from present day reality -- people from US are going to CANADA to
   develop software, put it there on anon ftp, and then "import" it to US --
   another example of government protection for which we pay our taxes...)


10) Unpack sources to buld DSO Apache with mod_ssl and mm:

     cd /usr/local/apache_1.3.14
     cd sources
     gtar zxvf apache_1.3.14.tar.gz
     gtar zxvf mod_ssl-2.7.1-1.3.14.tar.gz
     gtar zxvf mm-1.1.3.tar.gz

11) Compiled MM shared memory library
     cd /usr/local/apache_1.3.14/sources/mm-1.1.3
     ./configure --disable-shared

12) Configured  mod_ssl
     cd /usr/local/apache_1.3.14/sources/mod_ssl-2.7.1-1.3.14
     EAPI_MM=../mm-1.1.3  \  
     ./configure \

13) Now you need to configure, compile and install apache.
    The compilation off the box will not work on RedHat 7.0. 
    The reason is that when RedHat changes the location of include files
    the Apache guys try to adjust. But then Red Hat changes stuff again.
    You need to choose between new (ndbm) and old (db or dbm) Unix Berkeley
    database API and libraries (actually you can have 3 different versions
    of Berkeley DB), or choose the GNU implementation (gdbm) of Berkeley DB.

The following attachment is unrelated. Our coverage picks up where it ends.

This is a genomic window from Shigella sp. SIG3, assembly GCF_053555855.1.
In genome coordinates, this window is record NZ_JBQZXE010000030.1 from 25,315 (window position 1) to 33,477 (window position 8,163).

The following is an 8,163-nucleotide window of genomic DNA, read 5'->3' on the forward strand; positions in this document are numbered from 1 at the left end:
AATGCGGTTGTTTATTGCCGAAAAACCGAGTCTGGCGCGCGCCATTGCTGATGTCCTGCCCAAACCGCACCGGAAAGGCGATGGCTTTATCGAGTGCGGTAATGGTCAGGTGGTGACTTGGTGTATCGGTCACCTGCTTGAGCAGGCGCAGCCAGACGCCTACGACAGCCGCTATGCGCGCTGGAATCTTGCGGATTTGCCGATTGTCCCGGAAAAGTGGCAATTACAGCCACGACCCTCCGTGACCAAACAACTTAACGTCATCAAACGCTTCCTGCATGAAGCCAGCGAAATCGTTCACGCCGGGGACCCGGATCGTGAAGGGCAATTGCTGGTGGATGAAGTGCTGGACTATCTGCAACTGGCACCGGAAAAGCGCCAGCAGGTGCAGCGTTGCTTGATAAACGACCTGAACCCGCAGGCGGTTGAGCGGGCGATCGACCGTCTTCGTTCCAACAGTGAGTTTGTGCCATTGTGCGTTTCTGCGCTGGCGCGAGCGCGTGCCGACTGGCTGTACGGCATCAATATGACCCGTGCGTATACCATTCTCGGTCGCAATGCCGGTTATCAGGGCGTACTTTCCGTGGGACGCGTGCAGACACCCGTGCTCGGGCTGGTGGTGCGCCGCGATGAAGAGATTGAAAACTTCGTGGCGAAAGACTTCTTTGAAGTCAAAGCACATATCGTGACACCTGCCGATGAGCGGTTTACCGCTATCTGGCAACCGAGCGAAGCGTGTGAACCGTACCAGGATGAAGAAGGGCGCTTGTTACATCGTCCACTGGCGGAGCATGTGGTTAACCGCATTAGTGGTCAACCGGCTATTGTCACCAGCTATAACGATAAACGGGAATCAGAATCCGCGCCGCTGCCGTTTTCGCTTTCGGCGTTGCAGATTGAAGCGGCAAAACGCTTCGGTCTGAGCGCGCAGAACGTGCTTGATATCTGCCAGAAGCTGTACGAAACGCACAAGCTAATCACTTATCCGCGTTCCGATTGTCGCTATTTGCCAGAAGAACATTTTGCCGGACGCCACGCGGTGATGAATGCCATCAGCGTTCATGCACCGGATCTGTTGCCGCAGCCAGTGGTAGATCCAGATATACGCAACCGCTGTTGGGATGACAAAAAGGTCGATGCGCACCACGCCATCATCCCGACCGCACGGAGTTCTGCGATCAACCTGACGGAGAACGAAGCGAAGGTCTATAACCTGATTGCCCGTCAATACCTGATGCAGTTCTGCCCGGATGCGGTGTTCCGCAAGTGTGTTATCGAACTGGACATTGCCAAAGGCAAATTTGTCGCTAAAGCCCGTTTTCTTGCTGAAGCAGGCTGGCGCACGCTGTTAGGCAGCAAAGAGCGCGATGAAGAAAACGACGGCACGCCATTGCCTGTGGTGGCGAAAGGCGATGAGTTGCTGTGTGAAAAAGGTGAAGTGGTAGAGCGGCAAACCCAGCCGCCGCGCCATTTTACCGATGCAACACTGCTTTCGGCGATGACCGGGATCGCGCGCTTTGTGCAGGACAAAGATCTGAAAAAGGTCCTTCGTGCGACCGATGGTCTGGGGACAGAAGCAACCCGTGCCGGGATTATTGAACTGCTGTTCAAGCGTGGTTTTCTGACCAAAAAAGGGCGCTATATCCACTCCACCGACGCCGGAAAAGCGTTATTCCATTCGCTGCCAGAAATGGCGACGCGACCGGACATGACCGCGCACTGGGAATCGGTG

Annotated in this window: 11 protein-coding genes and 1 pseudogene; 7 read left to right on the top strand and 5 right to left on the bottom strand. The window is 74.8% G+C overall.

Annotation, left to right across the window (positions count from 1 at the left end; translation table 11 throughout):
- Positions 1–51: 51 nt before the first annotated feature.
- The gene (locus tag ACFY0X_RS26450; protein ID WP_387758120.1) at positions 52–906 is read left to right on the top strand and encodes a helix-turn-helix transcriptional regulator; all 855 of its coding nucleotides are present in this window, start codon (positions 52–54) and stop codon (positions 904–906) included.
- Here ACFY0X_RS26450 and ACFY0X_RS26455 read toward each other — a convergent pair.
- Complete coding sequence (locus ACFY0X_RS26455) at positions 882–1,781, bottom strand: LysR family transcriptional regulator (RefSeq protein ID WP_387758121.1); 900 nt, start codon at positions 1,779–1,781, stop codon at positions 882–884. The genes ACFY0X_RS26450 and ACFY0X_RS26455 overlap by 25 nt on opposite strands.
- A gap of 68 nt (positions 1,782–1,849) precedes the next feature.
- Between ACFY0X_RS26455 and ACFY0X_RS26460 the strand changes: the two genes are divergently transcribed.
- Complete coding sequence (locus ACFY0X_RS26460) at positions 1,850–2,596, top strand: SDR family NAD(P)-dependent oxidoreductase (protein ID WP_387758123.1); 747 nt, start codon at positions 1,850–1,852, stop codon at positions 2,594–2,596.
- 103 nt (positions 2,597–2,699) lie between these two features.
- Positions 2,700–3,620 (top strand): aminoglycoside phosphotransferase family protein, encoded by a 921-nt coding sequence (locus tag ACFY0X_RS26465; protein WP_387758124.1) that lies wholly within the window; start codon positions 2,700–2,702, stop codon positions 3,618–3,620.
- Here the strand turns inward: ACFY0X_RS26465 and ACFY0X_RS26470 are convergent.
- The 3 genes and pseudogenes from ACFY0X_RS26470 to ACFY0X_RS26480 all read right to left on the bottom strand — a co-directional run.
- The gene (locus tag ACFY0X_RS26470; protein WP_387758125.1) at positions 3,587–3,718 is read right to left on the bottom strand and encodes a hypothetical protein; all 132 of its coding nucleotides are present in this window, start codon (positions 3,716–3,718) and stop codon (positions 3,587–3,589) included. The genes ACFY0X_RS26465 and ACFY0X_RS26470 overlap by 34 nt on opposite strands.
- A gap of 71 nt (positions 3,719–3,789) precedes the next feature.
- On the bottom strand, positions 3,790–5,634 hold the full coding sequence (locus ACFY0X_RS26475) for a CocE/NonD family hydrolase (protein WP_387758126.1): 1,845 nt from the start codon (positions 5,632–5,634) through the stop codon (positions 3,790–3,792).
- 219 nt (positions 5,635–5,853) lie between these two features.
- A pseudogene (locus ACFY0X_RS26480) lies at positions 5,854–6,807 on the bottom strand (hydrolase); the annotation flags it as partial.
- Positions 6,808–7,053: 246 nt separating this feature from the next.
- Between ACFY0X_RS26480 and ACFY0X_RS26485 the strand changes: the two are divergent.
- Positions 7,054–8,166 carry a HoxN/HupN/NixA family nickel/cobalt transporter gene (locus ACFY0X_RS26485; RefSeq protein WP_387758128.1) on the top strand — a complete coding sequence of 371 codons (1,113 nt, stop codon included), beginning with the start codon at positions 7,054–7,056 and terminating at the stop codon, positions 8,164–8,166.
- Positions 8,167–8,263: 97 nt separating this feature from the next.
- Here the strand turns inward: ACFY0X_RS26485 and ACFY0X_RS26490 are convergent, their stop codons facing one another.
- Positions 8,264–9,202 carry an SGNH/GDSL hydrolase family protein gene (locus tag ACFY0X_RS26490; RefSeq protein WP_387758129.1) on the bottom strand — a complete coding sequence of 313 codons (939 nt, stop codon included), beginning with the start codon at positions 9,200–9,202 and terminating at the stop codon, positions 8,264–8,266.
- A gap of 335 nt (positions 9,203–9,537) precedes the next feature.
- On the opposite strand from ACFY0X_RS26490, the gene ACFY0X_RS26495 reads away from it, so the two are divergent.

The great piece describing the confusion and mess in this area is
    Jan Wolter: "Unix Incompatibility Notes: DBM Hash Libraries"
    I include local copy here. 
    Also you need to decide if you want to use mod_auth_db (which uses old DB
    API, and the include file db.h or dbm.h)  or the mod_auth_dbm (which uses
    the new DB API, and include file ndbm.h). There is no much difference
    between mod_auth_dbm and mod_auth_db; both are used to authenticate
    users logging to your site using database approach. For many users these
    modules are preffered over the mod_auth module which does Basic
    Authentication with a Unix passwd type file. Of course, you can also
    use other databases like mSQL, postgress, DBI. The corresponding modules
    are available. Sorry, I do not want to step into it.
    In any case, you will need DB or GDBM since the mod_rewrite uses it,
    and you will definitely need mod_rewrite.
    I present here 3 scenarios and you pick one which you like. 
      a) if you do
           ls -l /usr/include/db1
         and it tells you that you have it you can use either mod_auth_db or

        aa) If you want db1 and mod_auth_db:

                 cd /usr/local/apache_1.3.14/sources/apache_1.3.14
                 SSL_BASE=/usr/local/openssl/openssl-0.9.6 \
                 EAPI_MM=/usr/local/apache_1.3.14/sources/mm-1.1.3 \